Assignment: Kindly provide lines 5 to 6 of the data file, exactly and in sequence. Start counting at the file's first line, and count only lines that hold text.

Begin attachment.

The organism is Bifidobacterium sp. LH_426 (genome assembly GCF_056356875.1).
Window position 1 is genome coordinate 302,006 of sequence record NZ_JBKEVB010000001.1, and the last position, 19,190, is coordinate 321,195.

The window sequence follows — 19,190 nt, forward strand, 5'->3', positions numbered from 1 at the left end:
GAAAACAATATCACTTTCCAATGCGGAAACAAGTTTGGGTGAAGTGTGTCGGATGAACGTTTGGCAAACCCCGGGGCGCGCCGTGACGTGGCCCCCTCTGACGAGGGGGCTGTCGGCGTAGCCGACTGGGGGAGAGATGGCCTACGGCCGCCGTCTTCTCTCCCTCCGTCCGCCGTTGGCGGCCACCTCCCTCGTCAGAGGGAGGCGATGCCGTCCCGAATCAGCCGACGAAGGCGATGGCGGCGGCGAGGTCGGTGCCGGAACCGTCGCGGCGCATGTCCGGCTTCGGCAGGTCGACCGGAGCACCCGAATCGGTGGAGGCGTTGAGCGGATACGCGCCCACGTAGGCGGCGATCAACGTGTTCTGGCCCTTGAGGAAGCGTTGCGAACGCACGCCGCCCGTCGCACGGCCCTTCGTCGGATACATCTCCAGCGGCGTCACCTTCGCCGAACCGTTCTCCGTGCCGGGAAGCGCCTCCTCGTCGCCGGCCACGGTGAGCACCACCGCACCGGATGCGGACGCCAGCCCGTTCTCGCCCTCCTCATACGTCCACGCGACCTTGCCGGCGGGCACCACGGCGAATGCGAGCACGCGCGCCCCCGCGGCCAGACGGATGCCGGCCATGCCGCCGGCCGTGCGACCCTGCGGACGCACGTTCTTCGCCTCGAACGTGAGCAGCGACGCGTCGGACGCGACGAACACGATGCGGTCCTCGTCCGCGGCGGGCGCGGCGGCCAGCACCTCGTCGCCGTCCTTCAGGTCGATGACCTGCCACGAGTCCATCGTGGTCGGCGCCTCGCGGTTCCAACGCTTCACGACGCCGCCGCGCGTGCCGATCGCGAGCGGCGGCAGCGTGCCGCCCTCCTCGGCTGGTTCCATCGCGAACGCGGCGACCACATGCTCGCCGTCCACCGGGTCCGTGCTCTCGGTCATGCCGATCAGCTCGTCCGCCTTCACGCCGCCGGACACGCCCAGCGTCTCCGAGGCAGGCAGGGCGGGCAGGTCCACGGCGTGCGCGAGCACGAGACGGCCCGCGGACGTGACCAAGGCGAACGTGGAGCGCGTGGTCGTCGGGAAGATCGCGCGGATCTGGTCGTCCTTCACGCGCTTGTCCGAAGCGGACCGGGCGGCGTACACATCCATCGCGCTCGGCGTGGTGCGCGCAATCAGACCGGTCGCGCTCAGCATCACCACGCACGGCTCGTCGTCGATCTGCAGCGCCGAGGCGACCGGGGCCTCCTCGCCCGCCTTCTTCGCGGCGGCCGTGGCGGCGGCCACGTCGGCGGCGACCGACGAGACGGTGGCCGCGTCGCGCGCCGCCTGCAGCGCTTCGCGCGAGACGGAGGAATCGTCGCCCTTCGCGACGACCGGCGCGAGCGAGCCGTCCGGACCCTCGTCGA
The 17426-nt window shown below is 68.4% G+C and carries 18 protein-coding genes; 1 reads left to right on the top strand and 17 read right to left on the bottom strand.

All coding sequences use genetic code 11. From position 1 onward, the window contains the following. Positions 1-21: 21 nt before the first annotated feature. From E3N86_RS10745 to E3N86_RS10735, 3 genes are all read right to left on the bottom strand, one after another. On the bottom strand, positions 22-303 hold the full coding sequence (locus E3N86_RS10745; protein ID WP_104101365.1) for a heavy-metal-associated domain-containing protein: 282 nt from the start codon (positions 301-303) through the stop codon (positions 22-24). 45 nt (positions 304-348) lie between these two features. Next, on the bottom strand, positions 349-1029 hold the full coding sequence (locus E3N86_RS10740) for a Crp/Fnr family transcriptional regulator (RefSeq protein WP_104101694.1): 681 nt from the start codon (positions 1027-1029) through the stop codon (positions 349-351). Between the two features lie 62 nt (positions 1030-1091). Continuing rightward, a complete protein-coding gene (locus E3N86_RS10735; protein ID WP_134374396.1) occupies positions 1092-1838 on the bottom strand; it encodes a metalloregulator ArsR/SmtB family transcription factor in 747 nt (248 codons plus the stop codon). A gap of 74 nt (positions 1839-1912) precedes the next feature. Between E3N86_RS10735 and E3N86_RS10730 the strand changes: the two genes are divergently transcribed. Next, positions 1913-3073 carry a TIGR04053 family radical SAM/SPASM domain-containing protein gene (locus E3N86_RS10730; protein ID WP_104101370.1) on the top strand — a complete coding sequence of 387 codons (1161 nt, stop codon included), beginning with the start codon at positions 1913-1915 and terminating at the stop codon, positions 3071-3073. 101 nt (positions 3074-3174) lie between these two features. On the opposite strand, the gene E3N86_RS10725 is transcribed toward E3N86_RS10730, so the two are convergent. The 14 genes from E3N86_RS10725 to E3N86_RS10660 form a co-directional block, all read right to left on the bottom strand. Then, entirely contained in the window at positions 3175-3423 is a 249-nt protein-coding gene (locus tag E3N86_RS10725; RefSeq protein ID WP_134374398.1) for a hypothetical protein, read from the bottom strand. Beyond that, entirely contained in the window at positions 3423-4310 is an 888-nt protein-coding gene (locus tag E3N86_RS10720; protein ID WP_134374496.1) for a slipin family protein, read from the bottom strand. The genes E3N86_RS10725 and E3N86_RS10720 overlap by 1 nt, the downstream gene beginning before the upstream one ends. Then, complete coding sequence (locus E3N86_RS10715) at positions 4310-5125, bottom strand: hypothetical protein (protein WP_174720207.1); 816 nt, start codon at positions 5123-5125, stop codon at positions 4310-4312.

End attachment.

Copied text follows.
The 17426-nt window shown below is 68.4% G+C and carries 18 protein-coding genes; 1 reads left to right on the top strand and 17 read right to left on the bottom strand.

All coding sequences use genetic code 11. From position 1 onward, the window contains the following. Positions 1-21: 21 nt before the first annotated feature. From E3N86_RS10745 to E3N86_RS10735, 3 genes are all read right to left on the bottom strand, one after another. On the bottom strand, positions 22-303 hold the full coding sequence (locus E3N86_RS10745; protein ID WP_104101365.1) for a heavy-metal-associated domain-containing protein: 282 nt from the start codon (positions 301-303) through the stop codon (positions 22-24). 45 nt (positions 304-348) lie between these two features. Next, on the bottom strand, positions 349-1029 hold the full coding sequence (locus E3N86_RS10740) for a Crp/Fnr family transcriptional regulator (RefSeq protein WP_104101694.1): 681 nt from the start codon (positions 1027-1029) through the stop codon (positions 349-351). Between the two features lie 62 nt (positions 1030-1091). Continuing rightward, a complete protein-coding gene (locus E3N86_RS10735; protein ID WP_134374396.1) occupies positions 1092-1838 on the bottom strand; it encodes a metalloregulator ArsR/SmtB family transcription factor in 747 nt (248 codons plus the stop codon). A gap of 74 nt (positions 1839-1912) precedes the next feature. Between E3N86_RS10735 and E3N86_RS10730 the strand changes: the two genes are divergently transcribed. Next, positions 1913-3073 carry a TIGR04053 family radical SAM/SPASM domain-containing protein gene (locus E3N86_RS10730; protein ID WP_104101370.1) on the top strand — a complete coding sequence of 387 codons (1161 nt, stop codon included), beginning with the start codon at positions 1913-1915 and terminating at the stop codon, positions 3071-3073. 101 nt (positions 3074-3174) lie between these two features. On the opposite strand, the gene E3N86_RS10725 is transcribed toward E3N86_RS10730, so the two are convergent. The 14 genes from E3N86_RS10725 to E3N86_RS10660 form a co-directional block, all read right to left on the bottom strand. Then, entirely contained in the window at positions 3175-3423 is a 249-nt protein-coding gene (locus tag E3N86_RS10725; RefSeq protein ID WP_134374398.1) for a hypothetical protein, read from the bottom strand. Beyond that, entirely contained in the window at positions 3423-4310 is an 888-nt protein-coding gene (locus tag E3N86_RS10720; protein ID WP_134374496.1) for a slipin family protein, read from the bottom strand. The genes E3N86_RS10725 and E3N86_RS10720 overlap by 1 nt, the downstream gene beginning before the upstream one ends. Then, complete coding sequence (locus E3N86_RS10715) at positions 4310-5125, bottom strand: hypothetical protein (protein WP_174720207.1); 816 nt, start codon at positions 5123-5125, stop codon at positions 4310-4312.